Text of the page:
What makes a person commitment-phobic?
First, for commitment-phobes, it can feel safer to keep a distance, especially if they’ve been hurt, betrayed or suffered a great loss. Also, they may resist commitment if they’ve had an abusive, critical or controlling parent who invaded their boundaries or smothered them.
Or they may fear losing themselves in a relationship with a partner who would require too much attention without their own needs being met. The secondary gain of staying single (for them) is avoiding these fears. Therefore, they may unconsciously prefer unrequited love to the vulnerable, soul-stretching work of emotional intimacy.
Once I fell hard for an emotionally unavailable younger man who’d just left a live-in relationship with a woman he couldn’t commit to. It was an obvious red flag that I blatantly disregarded. Why? Mostly because I was insanely attracted to him and craved physical contact.
Like many women, once we started making love, I bonded quickly. He, on the other hand, like many men, enjoyed the pleasure without bonding in the same way as I had. Finally, when we started getting too close and the relationship got too intense, he ran away from me.
How do you let go of your attraction to commitment-phobic people?
Succeeding at this goal requires that you be a realist and listen to logic, not the tugs of your heart or what you wish would be. The hard line you must take is to follow common sense and reason, not indulge in fantasy.
Here are six tips I present in my book, The Ecstasy of Surrender, to help you surrender your attraction to commitment-phobic people.
1. Declare your intention. Inwardly, tell yourself, “I am not powerless over my attraction to commitment phobic people. I am willing to do what’s necessary to change and find my soul-mate.”
2. Surrender your fantasies of what could be. Keep focusing on what is, instead of what you hope for. If the person is committed to someone else, keep reminding yourself of that. Don’t indulge in obsessing about how sexy or adorable the person is or how connected you feel. Say “no” to tantalizing fantasies, and “yes” to reality, even if it doesn’t match your desires.
3. Get to know someone before having sex. Bonding can occur more quickly for women than men during intercourse. Since men lack the same high levels of oxytocin, the bonding hormone, casual sex is possible for them. Also beware of potential love partners who are unevolved spiritually, emotionally or are simply charming narcissists. If you choose to go ahead with one of them, all I can say is good luck! Be prepared for pain, but learn from the lessons that come.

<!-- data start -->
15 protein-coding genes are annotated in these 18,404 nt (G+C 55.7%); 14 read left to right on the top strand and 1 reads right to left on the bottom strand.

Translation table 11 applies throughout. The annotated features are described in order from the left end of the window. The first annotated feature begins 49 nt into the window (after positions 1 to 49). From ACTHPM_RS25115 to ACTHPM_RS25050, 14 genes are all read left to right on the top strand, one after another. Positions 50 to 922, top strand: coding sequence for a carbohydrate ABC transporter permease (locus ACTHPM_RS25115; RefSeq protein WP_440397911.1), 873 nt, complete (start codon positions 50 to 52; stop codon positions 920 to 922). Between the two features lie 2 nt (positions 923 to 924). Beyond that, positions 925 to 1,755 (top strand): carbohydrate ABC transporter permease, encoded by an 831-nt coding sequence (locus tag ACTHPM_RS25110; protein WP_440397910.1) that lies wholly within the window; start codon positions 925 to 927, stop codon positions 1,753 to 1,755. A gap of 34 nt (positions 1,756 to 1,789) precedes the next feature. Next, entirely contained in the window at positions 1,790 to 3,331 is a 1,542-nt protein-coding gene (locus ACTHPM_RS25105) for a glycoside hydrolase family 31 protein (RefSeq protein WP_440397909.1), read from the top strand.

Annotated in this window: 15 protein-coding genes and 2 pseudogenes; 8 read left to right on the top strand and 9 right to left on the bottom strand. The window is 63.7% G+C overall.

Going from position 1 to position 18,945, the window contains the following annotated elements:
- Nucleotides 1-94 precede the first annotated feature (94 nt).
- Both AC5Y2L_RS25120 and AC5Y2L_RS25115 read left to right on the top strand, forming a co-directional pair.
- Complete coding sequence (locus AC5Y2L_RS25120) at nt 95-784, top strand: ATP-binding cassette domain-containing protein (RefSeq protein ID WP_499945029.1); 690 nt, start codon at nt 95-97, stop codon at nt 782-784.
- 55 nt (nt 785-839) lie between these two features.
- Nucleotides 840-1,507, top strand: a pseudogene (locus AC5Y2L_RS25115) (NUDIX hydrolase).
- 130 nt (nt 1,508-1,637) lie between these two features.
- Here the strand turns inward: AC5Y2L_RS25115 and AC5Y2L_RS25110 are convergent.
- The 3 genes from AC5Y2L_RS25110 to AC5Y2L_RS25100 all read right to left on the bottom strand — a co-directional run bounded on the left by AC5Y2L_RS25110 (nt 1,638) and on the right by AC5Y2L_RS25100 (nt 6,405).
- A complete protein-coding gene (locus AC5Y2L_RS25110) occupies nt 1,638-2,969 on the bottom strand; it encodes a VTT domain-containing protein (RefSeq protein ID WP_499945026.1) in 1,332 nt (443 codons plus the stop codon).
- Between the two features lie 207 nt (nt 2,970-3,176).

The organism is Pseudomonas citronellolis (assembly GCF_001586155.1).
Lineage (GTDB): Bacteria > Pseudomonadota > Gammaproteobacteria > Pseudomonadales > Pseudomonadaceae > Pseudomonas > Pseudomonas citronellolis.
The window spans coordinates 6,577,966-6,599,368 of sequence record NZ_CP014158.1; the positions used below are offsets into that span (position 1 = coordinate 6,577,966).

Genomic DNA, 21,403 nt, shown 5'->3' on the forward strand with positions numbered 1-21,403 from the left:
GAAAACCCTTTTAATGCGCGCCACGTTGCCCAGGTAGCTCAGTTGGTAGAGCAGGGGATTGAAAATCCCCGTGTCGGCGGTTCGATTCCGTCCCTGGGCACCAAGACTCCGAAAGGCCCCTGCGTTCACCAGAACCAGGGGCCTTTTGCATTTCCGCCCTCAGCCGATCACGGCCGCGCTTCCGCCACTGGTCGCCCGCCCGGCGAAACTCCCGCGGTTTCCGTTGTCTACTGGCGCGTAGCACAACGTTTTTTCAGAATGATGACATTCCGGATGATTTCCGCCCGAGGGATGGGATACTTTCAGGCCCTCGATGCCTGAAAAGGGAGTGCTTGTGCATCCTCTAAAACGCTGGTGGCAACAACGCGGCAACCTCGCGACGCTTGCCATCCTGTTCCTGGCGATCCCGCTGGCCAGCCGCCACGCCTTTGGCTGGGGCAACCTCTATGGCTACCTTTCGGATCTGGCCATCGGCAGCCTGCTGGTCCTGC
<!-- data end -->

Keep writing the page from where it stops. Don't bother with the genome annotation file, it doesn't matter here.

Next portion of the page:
4. Let go of trying to “fix” partners or make them fulfill their potential. It is inappropriate to try to fix anyone. People don’t change just because you love, beg or threaten them. They must want to fix themselves and fulfill their own potential. Even then, change takes dedication. Don’t get seduced by the illusion of possibility. Releasing this illusion will keep you from losing years in pursuit of improving someone. It’s a sign of respect to allow people to be themselves. Seeing who your partner is, not just their “potential,” liberates you to make healthy choices.
5. Test the situation—create a conflict. To reveal someone’s true colors early on, I suggest provoking a small conflict and observe the reaction. For instance, say, “It makes me feel unheard if you cut me off. I would love it if you’d let me finish my thought.” If he or she can hear you and honor your wishes, that bodes well for intimacy. If the person gets defensive, critical or withdraws, that’s vital information too. I understand your reluctance to burst the blissful bubble of infatuation, but doing so, just a little, will help you determine how available your partner really is.
6. Treasure Yourself. You deserve to be treasured by a partner. But first, you must treasure yourself, the unique, sexy, and amazing person you are. Each day, treasure your joys, struggles, shortcomings, but most of all your heart. Then you can attract someone who will be able to treasure you too.
If you want a soul mate, my advice is to take a hard line: defer to your gut’s warnings about commitment phobic people. The gut protects your heart. You don’t have to follow all your chemical attractions. However, if you pursue a love interest despite your gut’s warnings, at least go slowly and pay attention. With time, the truth will make itself known.
Love elephant and want to go steady?
Author: Judith Orloff
Editor: Travis May